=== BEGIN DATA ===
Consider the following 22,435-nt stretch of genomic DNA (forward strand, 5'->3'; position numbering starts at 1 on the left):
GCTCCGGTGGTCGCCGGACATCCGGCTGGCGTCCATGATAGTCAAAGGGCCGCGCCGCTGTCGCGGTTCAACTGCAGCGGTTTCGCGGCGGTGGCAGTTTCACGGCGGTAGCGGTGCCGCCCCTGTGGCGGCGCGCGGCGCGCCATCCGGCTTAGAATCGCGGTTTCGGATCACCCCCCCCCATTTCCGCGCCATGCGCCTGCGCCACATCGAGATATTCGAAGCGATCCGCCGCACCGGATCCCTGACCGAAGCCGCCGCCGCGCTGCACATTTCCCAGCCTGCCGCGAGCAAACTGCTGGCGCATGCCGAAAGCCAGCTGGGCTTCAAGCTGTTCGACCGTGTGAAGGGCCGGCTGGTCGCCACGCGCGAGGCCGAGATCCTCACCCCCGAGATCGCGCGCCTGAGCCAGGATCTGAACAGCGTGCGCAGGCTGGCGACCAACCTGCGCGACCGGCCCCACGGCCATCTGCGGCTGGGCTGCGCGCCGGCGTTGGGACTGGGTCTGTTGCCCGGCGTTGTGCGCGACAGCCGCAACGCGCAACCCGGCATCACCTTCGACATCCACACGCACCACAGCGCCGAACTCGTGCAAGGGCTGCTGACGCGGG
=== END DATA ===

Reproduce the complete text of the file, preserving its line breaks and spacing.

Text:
Consider the following 22,435-nt stretch of genomic DNA (forward strand, 5'->3'; position numbering starts at 1 on the left):
GCTCCGGTGGTCGCCGGACATCCGGCTGGCGTCCATGATAGTCAAAGGGCCGCGCCGCTGTCGCGGTTCAACTGCAGCGGTTTCGCGGCGGTGGCAGTTTCACGGCGGTAGCGGTGCCGCCCCTGTGGCGGCGCGCGGCGCGCCATCCGGCTTAGAATCGCGGTTTCGGATCACCCCCCCCCATTTCCGCGCCATGCGCCTGCGCCACATCGAGATATTCGAAGCGATCCGCCGCACCGGATCCCTGACCGAAGCCGCCGCCGCGCTGCACATTTCCCAGCCTGCCGCGAGCAAACTGCTGGCGCATGCCGAAAGCCAGCTGGGCTTCAAGCTGTTCGACCGTGTGAAGGGCCGGCTGGTCGCCACGCGCGAGGCCGAGATCCTCACCCCCGAGATCGCGCGCCTGAGCCAGGATCTGAACAGCGTGCGCAGGCTGGCGACCAACCTGCGCGACCGGCCCCACGGCCATCTGCGGCTGGGCTGCGCGCCGGCGTTGGGACTGGGTCTGTTGCCCGGCGTTGTGCGCGACAGCCGCAACGCGCAACCCGGCATCACCTTCGACATCCACACGCACCACAGCGCCGAACTCGTGCAAGGGCTGCTGACGCGGG